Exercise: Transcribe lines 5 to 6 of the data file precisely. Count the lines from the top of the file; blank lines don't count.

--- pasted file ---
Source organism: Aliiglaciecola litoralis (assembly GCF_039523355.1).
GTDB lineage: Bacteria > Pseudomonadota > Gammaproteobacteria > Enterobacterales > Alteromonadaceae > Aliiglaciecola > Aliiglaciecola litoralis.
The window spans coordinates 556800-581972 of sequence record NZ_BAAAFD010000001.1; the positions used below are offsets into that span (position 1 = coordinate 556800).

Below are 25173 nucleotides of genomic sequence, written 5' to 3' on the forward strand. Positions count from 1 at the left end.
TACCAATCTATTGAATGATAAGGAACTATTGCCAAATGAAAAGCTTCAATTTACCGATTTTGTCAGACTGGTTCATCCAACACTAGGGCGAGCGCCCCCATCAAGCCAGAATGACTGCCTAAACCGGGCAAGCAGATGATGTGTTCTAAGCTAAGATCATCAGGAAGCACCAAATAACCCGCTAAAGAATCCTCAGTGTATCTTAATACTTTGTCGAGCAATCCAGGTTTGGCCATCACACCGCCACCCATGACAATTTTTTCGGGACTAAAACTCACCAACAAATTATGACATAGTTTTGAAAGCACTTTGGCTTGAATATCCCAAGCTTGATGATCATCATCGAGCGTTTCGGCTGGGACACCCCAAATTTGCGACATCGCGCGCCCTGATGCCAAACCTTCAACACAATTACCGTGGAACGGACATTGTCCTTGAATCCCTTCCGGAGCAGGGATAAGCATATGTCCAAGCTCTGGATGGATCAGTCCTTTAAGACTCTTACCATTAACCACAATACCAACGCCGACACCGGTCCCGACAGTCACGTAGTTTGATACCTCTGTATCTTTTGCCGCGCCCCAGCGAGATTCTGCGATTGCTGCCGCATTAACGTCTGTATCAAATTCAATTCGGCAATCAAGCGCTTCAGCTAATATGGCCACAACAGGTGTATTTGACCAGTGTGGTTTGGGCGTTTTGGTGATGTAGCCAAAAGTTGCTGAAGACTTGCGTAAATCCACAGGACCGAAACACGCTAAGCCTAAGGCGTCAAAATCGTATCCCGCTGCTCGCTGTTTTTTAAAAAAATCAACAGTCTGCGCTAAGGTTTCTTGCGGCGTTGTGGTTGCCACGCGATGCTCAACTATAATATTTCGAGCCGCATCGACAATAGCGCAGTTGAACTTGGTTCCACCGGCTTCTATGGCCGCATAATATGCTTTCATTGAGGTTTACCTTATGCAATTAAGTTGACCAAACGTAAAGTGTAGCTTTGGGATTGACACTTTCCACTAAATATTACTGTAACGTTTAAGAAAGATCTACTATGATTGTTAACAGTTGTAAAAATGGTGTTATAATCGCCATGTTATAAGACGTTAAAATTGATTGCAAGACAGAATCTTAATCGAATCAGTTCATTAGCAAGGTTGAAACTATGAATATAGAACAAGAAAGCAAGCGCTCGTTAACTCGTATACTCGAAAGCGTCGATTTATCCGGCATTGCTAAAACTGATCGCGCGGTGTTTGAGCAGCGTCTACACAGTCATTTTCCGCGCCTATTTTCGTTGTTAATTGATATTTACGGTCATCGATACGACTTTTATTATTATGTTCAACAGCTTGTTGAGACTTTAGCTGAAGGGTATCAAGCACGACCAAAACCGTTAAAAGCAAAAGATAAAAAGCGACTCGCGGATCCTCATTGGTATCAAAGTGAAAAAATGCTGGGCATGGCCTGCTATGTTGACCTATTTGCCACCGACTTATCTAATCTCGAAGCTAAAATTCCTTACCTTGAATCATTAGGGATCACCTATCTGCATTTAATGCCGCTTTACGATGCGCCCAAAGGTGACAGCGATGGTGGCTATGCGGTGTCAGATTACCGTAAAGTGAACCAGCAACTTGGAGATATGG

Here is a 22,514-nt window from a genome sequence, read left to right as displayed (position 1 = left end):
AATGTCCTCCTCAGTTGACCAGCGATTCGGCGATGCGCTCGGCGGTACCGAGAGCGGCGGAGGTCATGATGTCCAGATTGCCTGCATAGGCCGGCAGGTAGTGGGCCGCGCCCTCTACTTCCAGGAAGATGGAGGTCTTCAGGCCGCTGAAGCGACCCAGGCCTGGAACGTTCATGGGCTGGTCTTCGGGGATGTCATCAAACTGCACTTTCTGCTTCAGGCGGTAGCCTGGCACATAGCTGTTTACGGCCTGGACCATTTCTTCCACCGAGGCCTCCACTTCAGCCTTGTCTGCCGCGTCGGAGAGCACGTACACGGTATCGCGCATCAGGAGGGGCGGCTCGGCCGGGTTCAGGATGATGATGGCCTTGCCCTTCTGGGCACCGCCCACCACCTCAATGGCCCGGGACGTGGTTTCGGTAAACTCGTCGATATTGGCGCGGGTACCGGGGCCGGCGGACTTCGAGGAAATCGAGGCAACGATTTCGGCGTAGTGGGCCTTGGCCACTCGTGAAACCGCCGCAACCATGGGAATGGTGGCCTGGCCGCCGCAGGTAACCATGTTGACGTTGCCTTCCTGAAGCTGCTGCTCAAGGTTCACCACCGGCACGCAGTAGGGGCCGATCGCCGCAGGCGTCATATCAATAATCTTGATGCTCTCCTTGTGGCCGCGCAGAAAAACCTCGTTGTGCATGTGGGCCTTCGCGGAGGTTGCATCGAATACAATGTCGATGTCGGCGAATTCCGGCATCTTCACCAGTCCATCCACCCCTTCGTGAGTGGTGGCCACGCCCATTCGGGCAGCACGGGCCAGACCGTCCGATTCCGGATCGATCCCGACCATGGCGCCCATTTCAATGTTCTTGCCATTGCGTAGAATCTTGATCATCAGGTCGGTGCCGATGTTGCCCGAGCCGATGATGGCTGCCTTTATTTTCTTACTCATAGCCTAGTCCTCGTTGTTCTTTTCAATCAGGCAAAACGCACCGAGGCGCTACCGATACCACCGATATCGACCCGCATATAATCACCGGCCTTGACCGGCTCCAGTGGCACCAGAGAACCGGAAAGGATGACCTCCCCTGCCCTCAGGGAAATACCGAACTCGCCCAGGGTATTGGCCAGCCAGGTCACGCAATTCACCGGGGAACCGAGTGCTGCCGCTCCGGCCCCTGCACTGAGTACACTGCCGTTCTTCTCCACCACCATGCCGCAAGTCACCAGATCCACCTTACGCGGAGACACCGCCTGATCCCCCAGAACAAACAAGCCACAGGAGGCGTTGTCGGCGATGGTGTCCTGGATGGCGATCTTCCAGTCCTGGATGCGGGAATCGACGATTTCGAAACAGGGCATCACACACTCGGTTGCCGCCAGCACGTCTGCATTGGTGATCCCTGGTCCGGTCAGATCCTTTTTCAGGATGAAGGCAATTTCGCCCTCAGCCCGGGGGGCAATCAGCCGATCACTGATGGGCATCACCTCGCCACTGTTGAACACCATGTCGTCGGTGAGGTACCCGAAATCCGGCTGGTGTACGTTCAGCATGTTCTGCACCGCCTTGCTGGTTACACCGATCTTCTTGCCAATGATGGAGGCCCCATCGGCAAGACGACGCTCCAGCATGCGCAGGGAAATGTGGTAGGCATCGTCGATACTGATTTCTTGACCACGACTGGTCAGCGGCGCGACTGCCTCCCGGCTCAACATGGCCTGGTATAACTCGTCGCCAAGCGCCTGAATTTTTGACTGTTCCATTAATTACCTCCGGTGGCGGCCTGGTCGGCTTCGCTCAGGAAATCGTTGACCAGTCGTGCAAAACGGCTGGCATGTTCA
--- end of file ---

TACCAATCTATTGAATGATAAGGAACTATTGCCAAATGAAAAGCTTCAATTTACCGATTTTGTCAGACTGGTTCATCCAACACTAGGGCGAGCGCCCCCATCAAGCCAGAATGACTGCCTAAACCGGGCAAGCAGATGATGTGTTCTAAGCTAAGATCATCAGGAAGCACCAAATAACCCGCTAAAGAATCCTCAGTGTATCTTAATACTTTGTCGAGCAATCCAGGTTTGGCCATCACACCGCCACCCATGACAATTTTTTCGGGACTAAAACTCACCAACAAATTATGACATAGTTTTGAAAGCACTTTGGCTTGAATATCCCAAGCTTGATGATCATCATCGAGCGTTTCGGCTGGGACACCCCAAATTTGCGACATCGCGCGCCCTGATGCCAAACCTTCAACACAATTACCGTGGAACGGACATTGTCCTTGAATCCCTTCCGGAGCAGGGATAAGCATATGTCCAAGCTCTGGATGGATCAGTCCTTTAAGACTCTTACCATTAACCACAATACCAACGCCGACACCGGTCCCGACAGTCACGTAGTTTGATACCTCTGTATCTTTTGCCGCGCCCCAGCGAGATTCTGCGATTGCTGCCGCATTAACGTCTGTATCAAATTCAATTCGGCAATCAAGCGCTTCAGCTAATATGGCCACAACAGGTGTATTTGACCAGTGTGGTTTGGGCGTTTTGGTGATGTAGCCAAAAGTTGCTGAAGACTTGCGTAAATCCACAGGACCGAAACACGCTAAGCCTAAGGCGTCAAAATCGTATCCCGCTGCTCGCTGTTTTTTAAAAAAATCAACAGTCTGCGCTAAGGTTTCTTGCGGCGTTGTGGTTGCCACGCGATGCTCAACTATAATATTTCGAGCCGCATCGACAATAGCGCAGTTGAACTTGGTTCCACCGGCTTCTATGGCCGCATAATATGCTTTCATTGAGGTTTACCTTATGCAATTAAGTTGACCAAACGTAAAGTGTAGCTTTGGGATTGACACTTTCCACTAAATATTACTGTAACGTTTAAGAAAGATCTACTATGATTGTTAACAGTTGTAAAAATGGTGTTATAATCGCCATGTTATAAGACGTTAAAATTGATTGCAAGACAGAATCTTAATCGAATCAGTTCATTAGCAAGGTTGAAACTATGAATATAGAACAAGAAAGCAAGCGCTCGTTAACTCGTATACTCGAAAGCGTCGATTTATCCGGCATTGCTAAAACTGATCGCGCGGTGTTTGAGCAGCGTCTACACAGTCATTTTCCGCGCCTATTTTCGTTGTTAATTGATATTTACGGTCATCGATACGACTTTTATTATTATGTTCAACAGCTTGTTGAGACTTTAGCTGAAGGGTATCAAGCACGACCAAAACCGTTAAAAGCAAAAGATAAAAAGCGACTCGCGGATCCTCATTGGTATCAAAGTGAAAAAATGCTGGGCATGGCCTGCTATGTTGACCTATTTGCCACCGACTTATCTAATCTCGAAGCTAAAATTCCTTACCTTGAATCATTAGGGATCACCTATCTGCATTTAATGCCGCTTTACGATGCGCCCAAAGGTGACAGCGATGGTGGCTATGCGGTGTCAGATTACCGTAAAGTGAACCAGCAACTTGGAGATATGG

Here is a 22,514-nt window from a genome sequence, read left to right as displayed (position 1 = left end):